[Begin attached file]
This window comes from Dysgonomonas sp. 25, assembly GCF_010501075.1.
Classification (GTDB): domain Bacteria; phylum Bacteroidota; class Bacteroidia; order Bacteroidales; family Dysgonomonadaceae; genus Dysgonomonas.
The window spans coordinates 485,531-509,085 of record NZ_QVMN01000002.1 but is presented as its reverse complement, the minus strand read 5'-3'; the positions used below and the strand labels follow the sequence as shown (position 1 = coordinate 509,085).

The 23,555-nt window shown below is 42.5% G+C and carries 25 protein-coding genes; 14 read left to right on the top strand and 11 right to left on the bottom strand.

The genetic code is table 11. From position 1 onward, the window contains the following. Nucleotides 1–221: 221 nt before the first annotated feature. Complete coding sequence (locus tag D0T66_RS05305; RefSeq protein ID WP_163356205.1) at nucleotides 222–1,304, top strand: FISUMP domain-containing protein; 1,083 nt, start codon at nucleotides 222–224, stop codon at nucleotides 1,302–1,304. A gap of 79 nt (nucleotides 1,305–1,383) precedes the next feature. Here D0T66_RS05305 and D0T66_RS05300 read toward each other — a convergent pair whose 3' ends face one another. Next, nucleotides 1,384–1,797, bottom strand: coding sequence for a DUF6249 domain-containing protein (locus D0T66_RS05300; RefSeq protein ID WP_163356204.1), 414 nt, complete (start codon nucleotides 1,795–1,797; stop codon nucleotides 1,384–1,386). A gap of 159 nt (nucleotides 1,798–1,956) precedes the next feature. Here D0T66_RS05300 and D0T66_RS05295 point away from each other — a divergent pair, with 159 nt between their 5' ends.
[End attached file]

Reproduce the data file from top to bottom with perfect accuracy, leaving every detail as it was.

This window comes from Dysgonomonas sp. 25, assembly GCF_010501075.1.
Classification (GTDB): domain Bacteria; phylum Bacteroidota; class Bacteroidia; order Bacteroidales; family Dysgonomonadaceae; genus Dysgonomonas.
The window spans coordinates 485,531-509,085 of record NZ_QVMN01000002.1 but is presented as its reverse complement, the minus strand read 5'-3'; the positions used below and the strand labels follow the sequence as shown (position 1 = coordinate 509,085).

The 23,555-nt window shown below is 42.5% G+C and carries 25 protein-coding genes; 14 read left to right on the top strand and 11 right to left on the bottom strand.

The genetic code is table 11. From position 1 onward, the window contains the following. Nucleotides 1–221: 221 nt before the first annotated feature. Complete coding sequence (locus tag D0T66_RS05305; RefSeq protein ID WP_163356205.1) at nucleotides 222–1,304, top strand: FISUMP domain-containing protein; 1,083 nt, start codon at nucleotides 222–224, stop codon at nucleotides 1,302–1,304. A gap of 79 nt (nucleotides 1,305–1,383) precedes the next feature. Here D0T66_RS05305 and D0T66_RS05300 read toward each other — a convergent pair whose 3' ends face one another. Next, nucleotides 1,384–1,797, bottom strand: coding sequence for a DUF6249 domain-containing protein (locus D0T66_RS05300; RefSeq protein ID WP_163356204.1), 414 nt, complete (start codon nucleotides 1,795–1,797; stop codon nucleotides 1,384–1,386). A gap of 159 nt (nucleotides 1,798–1,956) precedes the next feature. Here D0T66_RS05300 and D0T66_RS05295 point away from each other — a divergent pair, with 159 nt between their 5' ends.